Why Africa Needs Agricultural Monitoring: One Kenyan’s View

CI and partners recently received a generous grant from the Bill & Melinda Gates Foundation to create the Africa Monitoring System, a new initiative which aims to monitor ecosystems, agriculture and livelihoods in five regions of sub-Saharan Africa. Dr. Alex Awiti, an ecosystems ecologist based at Nairobi’s Aga Khan University, will be contributing to the project; in this guest blog, he explains why it’s so important.

Withered corn growing in Tanzania's Eastern Highlands. (© Benjamin Drummond)

In June 2011, I visited a feisty grandmother in Wasare village near Lake Victoria. Ann is 75 years old and barely ekes out a living on her family farm. She happily volunteered to give me a tour of her half-acre estate. We stopped at a vantage point, a little mound on the edge of the farm, for a picturesque view of her field and the village beyond.

Like all her neighbors, Ann’s field was planted with corn. Grass-thatched and iron-roofed homes looked like islands in a sea of pale corn. In the middle of the growing season, the corn was thin with spindly stalks, barely one meter tall.

Ann recounted memories of three-quarters of a century spent on the shores of Lake Victoria in western Kenya. She talked about poor yields and barren soils, scarlet rivers and dusty fields, denuded hills and flash floods. She remembered her youthful years five decades ago as a fish trader, when the water was clear, fish were abundant, the hilltops were green and lush, and harvests plentiful.

“There are just too many of us,” Ann remarked. “All of us scrambling for space to live, land to grow food and pasture for our livestock. We work a lot harder for much less to eat and nothing to save for a rainy day. Maybe this land is no longer capable of supporting all of us. The large trees, the colorful birds and animals of my grandmother’s stories are no longer here. It is a very different world.”

My gaze rested on a bare patch, which exposed what could be the root cause of the withered corn. The Earth’s fragile skin, the soil, was gravely wounded and pale, drained of all vital minerals. Gulleys scarred the landscape, evidence of sustained hemorrhaging of fertile soils.

Ann’s story is shared by hundreds of millions of farmers across sub-Saharan Africa. The continent’s smallholder agricultural systems have inadvertently degraded vital ecosystem services like flood protection, water supply and soil nutrient cycling.

Significant global financial resources are currently flowing to sub-Saharan Africa, where the international community has set ambitious goals for ending poverty, hunger and malnutrition among smallholder farmers through increasing agricultural productivity. In my view, while yields and profits can make a big difference for Africa’s people, these improvements alone cannot guarantee sustainable gains in income and nutrition for smallholder farmers.

A fundamental question underlies Africa’s socioeconomic and environmental sustainability: How can smallholder farmers increase land productivity, profitability and human well-being outcomes without causing irreparable damage to the natural world on which they depend?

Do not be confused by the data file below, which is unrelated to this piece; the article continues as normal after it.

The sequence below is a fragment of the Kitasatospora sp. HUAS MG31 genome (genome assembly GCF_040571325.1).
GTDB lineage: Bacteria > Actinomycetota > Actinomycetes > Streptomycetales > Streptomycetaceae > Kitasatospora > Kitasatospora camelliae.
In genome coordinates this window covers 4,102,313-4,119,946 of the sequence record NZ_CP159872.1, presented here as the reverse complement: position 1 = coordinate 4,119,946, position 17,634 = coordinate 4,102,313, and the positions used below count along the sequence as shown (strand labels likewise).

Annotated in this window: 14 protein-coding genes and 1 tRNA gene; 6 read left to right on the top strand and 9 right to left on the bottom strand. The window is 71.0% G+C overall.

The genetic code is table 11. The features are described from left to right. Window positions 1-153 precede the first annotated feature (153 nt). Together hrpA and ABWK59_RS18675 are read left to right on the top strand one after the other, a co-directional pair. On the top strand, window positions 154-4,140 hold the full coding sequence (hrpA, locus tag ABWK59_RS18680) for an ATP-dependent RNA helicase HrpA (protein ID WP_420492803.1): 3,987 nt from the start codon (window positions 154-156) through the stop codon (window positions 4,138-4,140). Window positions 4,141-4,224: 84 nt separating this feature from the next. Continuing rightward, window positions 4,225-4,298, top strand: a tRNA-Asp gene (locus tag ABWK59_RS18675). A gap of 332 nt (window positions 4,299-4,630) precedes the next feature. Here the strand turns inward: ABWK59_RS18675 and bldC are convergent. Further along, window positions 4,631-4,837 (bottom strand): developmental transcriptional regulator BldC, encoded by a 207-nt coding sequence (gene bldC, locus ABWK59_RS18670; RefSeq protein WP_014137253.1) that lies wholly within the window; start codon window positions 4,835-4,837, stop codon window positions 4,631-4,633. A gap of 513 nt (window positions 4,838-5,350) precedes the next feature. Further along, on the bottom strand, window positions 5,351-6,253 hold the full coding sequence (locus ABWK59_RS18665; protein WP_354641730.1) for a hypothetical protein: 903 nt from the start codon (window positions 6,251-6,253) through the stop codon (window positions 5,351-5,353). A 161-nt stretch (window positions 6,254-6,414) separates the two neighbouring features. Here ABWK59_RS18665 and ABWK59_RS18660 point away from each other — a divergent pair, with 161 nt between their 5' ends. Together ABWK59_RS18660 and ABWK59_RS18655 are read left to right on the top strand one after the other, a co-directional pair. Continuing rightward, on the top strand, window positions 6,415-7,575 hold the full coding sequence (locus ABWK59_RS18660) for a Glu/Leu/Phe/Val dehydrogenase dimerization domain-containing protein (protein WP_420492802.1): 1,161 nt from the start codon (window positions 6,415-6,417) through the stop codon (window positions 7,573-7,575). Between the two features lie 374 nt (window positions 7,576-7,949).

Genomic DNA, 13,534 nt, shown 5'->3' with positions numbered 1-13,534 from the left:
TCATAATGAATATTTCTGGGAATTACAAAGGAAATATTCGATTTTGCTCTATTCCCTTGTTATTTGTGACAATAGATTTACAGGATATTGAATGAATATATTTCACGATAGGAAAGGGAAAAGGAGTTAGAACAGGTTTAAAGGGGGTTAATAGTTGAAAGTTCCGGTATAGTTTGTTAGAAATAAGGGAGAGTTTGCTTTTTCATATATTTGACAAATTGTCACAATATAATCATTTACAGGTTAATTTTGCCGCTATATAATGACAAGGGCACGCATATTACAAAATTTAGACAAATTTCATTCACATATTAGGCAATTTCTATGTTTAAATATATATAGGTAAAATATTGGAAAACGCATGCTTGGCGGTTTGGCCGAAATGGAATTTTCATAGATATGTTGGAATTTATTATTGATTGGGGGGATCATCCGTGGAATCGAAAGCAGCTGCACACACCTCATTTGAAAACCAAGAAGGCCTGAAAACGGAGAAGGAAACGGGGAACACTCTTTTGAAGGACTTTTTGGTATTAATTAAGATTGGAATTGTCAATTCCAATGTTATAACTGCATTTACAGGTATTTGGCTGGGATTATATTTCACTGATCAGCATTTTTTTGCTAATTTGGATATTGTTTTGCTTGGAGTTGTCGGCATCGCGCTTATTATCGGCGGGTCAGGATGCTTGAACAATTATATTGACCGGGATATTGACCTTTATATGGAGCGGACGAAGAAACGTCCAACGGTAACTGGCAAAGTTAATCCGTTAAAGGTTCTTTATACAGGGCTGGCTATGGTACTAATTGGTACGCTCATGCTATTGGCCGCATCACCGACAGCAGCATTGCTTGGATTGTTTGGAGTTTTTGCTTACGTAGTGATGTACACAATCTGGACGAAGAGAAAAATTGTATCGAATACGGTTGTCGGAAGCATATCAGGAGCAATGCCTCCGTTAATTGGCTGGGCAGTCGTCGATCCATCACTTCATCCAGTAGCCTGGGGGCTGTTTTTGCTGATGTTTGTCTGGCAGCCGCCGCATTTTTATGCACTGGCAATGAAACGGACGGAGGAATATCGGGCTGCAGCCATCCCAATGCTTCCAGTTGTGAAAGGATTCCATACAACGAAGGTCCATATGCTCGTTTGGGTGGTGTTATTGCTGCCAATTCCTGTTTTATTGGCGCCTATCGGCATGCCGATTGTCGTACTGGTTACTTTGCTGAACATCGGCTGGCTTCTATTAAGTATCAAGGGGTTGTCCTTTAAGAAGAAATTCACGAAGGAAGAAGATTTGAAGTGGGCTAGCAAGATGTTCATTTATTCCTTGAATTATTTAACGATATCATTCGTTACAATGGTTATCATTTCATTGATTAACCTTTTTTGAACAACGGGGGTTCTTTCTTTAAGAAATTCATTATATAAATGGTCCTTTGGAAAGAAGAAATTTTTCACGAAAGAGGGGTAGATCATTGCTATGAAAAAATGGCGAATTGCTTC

Africa’s smallholder production systems depend on essential natural capital — the ecosystem services generated at multiple spatial scales. As a result, solutions to the challenges Ann and others face will require a landscape-wide approach. However, much existing knowledge of ecosystems and agriculture is local and scattershot. As such, policymakers and landowners often must make important land-use and land-management decisions based on partial and incomplete understanding of landscape-level interactions and feedback.

Without concerted investments in a framework to track changes in ecosystem services and human well-being, gains in food production are unlikely to be sustainable in the long run. I therefore argue for a new approach to supporting African agriculture; to improve decisions on sustainable land use and land management, a holistic understanding of ecosystem health and human well-being is critical.

Africa needs an integrated diagnostic and monitoring framework to generate data and information at appropriate scales to support decision-making at both the national policy and household levels. Such a framework requires examining a wide range of indicators, including land productivity, soil and plant health, biodiversity, water quality and human well-being.

Alex Awiti

The Africa Monitoring System aims to do just that, minimizing environmental impacts and ensuring that food security and the well-being of Ann and millions of farmers like her across sub-Saharan Africa can be improved in a sustainable manner.

Dr. Alex Awiti is an ecosystems ecologist based at Aga Khan University in Nairobi. He will lead the university’s contribution to the Africa Monitoring System. To learn more about the Bill & Melinda Gates Foundation’s recent commitments to promote sustainable agriculture in Africa, check out this post on the foundation’s blog, Impatient Optimists.

Comments

  1. Kathleen Zuniga says

    I think it’s great that there is going to be monitoring of agriculture in Africa. I think this will be a great improvement and will help evolve the living conditions to more efficient ones by helping with their crops.

  2. Pingback: Growing Food, Protecting the Land in Africa – Donor & Partner News - State of the Planet

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